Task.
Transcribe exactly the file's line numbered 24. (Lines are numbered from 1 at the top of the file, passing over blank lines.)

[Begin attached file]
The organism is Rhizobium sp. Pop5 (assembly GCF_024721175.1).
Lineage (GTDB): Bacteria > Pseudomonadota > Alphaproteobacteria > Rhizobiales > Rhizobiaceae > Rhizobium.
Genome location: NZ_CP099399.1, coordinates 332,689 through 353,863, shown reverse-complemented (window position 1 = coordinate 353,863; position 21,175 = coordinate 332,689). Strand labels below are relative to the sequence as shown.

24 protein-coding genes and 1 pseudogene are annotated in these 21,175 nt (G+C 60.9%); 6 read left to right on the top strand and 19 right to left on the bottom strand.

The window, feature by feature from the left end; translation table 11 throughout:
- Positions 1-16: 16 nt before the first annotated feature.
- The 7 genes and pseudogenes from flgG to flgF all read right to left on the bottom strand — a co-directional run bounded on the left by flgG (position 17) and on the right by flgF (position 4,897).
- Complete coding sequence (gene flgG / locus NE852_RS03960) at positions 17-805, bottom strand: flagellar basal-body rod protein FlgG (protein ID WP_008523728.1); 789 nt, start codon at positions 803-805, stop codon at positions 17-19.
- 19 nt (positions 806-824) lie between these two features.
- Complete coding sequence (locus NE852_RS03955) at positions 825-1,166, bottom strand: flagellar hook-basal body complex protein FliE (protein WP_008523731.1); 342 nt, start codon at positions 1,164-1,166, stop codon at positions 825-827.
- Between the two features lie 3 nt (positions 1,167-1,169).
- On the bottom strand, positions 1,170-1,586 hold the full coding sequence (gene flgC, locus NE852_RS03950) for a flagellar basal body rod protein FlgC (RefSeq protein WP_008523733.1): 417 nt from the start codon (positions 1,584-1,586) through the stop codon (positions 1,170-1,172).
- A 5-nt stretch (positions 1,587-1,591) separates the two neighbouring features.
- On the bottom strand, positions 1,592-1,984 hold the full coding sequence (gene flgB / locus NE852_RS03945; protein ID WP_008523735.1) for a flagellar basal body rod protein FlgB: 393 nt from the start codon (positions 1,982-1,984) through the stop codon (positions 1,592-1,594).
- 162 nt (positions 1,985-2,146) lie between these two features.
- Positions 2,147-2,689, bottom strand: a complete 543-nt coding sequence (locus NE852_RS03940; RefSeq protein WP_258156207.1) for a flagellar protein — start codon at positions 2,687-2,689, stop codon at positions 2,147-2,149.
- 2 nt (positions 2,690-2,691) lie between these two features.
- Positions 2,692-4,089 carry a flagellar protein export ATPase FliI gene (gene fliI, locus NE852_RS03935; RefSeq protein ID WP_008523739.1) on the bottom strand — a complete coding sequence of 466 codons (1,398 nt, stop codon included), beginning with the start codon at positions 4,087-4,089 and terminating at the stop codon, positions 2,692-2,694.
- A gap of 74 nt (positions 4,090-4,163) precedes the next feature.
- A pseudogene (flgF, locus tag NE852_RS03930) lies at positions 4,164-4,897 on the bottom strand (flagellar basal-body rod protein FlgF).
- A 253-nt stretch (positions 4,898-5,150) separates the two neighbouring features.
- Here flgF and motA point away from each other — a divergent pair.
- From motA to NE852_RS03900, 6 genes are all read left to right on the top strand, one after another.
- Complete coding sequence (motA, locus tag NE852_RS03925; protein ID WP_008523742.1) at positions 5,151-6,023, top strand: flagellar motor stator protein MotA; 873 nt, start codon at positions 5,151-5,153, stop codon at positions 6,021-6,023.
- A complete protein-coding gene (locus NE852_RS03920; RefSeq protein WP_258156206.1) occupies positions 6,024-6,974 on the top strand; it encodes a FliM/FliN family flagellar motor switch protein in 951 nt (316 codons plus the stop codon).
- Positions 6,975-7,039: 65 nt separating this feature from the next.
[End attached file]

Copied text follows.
- Complete coding sequence (motA, locus tag NE852_RS03925; protein ID WP_008523742.1) at positions 5,151-6,023, top strand: flagellar motor stator protein MotA; 873 nt, start codon at positions 5,151-5,153, stop codon at positions 6,021-6,023.